Calming the Ebola Fear | NY Benefits Broker

October 20th, 2014   |   by admin   |   in Wellness

By Suzanne Fahl, SPHR

iStock_000004099192SmallAs awareness of Ebola virus disease (EVD) in our world and specifically now in the United States rises, so does the rise of fear: Fear of how to prevent EVD exposure and how to manage any occurrence in the workplace. When we consider other communicable diseases — H1N1, HIV, hepatitis, and the common cold or flu — we know what to do and how to do it. So why is it that we suddenly become paralyzed by a new pandemic ailment?

All too often it is the fundamental concept of knowledge or lack thereof. What is EVD? How do you catch it? What is the treatment and how can one prevent exposure? While the news certainly creates a frenzy of fear, taking time to review the information about EVD from the Centers for Disease Control and Prevention (CDC) is a great first step to minimizing concern and fear within your workforce.

The Equal Employment Opportunity Commission (EEOC) protects individuals from discriminatory action, including those protected under the Americans with Disabilities Act (ADA), as it pertains to foreign travelers or workers that may have contracted the disease. While an infected individual with EVD would have a level of protection under the EEOC and the ADA, as well as protections under the Health Insurance Portability and Accountability Act (HIPPA), the Occupational Safety and Health Administration (OSHA) requires that employers properly communicate potential exposure of transmissible diseases like EVD and others to ensure a safe working environment for all workers.

When any employee or an employee’s household member has traveled to a geographical region(s) where an outbreak of EVD has been reported in the past 21 days, it is recommended that the employee and household member seek a medical screening to verify negative EVD test results before reporting to work or potentially exposing the disease to others in any public forum. While this cannot necessarily be demanded, an employer can support the process and help an employee take protective measures from a position of responsibility and good health.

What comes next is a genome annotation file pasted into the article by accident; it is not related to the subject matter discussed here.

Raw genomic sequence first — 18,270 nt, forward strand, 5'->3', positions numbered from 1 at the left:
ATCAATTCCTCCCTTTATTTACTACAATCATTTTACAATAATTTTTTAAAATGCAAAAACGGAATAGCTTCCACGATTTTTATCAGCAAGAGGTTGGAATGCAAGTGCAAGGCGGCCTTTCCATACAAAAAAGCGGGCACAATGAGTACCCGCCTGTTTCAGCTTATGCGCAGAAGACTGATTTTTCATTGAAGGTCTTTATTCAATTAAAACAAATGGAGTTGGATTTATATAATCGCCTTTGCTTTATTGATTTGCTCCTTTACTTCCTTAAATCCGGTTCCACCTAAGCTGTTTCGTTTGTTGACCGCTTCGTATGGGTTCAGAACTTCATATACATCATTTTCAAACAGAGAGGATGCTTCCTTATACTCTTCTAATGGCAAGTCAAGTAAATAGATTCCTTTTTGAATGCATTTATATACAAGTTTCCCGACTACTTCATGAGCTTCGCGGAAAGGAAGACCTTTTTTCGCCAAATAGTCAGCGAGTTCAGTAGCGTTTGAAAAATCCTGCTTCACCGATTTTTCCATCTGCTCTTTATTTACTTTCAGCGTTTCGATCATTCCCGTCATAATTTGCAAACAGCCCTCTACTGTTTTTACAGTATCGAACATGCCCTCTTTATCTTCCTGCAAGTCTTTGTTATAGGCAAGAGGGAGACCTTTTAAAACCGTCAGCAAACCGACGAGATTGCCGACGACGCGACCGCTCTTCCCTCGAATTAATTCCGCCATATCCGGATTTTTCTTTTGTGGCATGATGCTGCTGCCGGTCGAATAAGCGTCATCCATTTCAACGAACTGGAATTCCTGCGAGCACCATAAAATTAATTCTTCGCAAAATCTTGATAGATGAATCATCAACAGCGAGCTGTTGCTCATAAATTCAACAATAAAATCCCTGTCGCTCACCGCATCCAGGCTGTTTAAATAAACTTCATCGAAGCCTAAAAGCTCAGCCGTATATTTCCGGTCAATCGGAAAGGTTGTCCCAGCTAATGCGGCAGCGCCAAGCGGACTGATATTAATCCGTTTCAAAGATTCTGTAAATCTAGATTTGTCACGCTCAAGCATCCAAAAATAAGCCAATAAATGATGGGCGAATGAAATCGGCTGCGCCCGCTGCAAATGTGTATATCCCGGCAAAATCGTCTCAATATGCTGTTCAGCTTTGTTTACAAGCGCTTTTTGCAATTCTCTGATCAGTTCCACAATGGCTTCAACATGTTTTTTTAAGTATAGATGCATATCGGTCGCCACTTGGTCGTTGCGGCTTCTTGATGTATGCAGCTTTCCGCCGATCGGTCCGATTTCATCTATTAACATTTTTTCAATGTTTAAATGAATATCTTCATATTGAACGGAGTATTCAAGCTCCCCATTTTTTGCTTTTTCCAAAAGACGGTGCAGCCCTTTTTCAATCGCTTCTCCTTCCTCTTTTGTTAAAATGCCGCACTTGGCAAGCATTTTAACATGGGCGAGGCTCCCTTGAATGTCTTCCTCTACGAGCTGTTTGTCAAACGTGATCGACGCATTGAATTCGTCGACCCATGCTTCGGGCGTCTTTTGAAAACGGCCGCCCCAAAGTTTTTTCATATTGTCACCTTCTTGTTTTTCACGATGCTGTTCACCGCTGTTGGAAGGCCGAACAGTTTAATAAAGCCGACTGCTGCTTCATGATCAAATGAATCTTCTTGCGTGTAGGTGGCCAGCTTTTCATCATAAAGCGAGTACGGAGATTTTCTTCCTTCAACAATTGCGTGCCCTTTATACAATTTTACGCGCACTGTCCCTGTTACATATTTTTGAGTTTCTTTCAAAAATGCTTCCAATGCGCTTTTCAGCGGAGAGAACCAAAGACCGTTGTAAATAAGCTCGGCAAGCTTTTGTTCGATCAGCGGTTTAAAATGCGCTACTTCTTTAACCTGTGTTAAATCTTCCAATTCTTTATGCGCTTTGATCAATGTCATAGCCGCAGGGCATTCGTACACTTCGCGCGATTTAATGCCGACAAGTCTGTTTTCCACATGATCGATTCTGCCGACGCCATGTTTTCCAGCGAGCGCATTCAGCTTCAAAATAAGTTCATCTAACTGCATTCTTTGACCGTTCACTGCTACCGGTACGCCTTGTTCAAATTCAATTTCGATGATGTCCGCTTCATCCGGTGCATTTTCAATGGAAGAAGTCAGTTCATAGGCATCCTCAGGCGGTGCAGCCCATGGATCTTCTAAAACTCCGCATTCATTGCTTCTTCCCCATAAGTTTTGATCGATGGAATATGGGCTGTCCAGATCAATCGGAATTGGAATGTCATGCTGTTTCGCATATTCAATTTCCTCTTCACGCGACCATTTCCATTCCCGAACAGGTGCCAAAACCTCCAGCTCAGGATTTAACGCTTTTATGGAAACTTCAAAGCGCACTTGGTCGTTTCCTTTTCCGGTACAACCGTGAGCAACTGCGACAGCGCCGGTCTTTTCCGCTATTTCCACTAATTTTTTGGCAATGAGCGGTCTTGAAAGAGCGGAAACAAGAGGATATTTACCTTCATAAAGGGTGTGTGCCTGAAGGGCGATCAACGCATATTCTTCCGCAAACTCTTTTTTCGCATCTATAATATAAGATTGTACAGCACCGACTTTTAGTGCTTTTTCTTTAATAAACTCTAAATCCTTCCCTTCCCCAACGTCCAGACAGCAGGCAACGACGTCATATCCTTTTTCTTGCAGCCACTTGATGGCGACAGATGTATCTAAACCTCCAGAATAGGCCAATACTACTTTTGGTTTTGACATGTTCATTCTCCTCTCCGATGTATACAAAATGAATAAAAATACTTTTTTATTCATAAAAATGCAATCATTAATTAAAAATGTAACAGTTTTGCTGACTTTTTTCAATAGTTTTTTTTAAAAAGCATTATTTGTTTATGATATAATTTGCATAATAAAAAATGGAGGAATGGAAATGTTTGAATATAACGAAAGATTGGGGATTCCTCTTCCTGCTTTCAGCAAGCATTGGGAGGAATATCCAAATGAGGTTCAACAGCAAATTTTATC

If an employee is determined to have been exposed and/or infected with EVD, employers should take action to properly and calmly notify all employees so that they may take appropriate action should any symptoms become apparent. Employers aware of any outbreak in their workplace should notify their workers’ compensation carrier for assistance in taking appropriate steps to communicate and notify all relevant parties.

We suggest taking a more proactive approach in removing the fear and reminding your employees that at this time of year, the common cold and flu are at the highest contagious level. With the recent awareness of Ebola, it’s all too timely to share a communication reminder.

The communication reminder should include symptoms to watch for that may be indicative of a contagious disease: fever, severe headache, weakness and/or muscle pain, diarrhea, vomiting, abdominal pain, unusual bleeding or bruising, excessive coughing, runny nose, or congestion. You may want to include in your reminder that employees should seek medical attention when two or more of these symptoms exist to ensure they are healthy through this vulnerable season. Whenever possible, permit an ill employee to work from home to help minimize ailments in the workplace.

The highest risk factors of EVD are exposure to bodily fluid, including blood, saliva, vomit, and sweat, and contact with human remains. Therefore those working in the medical field tend to have the greatest exposure risk within the United States. Depending on your business and the potential for exposure to EVD, for example a frequent traveling workforce, you may want to include additional EVD information available on the CDC’s website at

Pushing fear out of the equation when it comes to Ebola or any disease is often accomplished through open communication and sharing awareness regarding how to prevent or limit exposure, identify symptoms, and seek early treatment. The important key is retaining a healthy, calm, and focused workforce.

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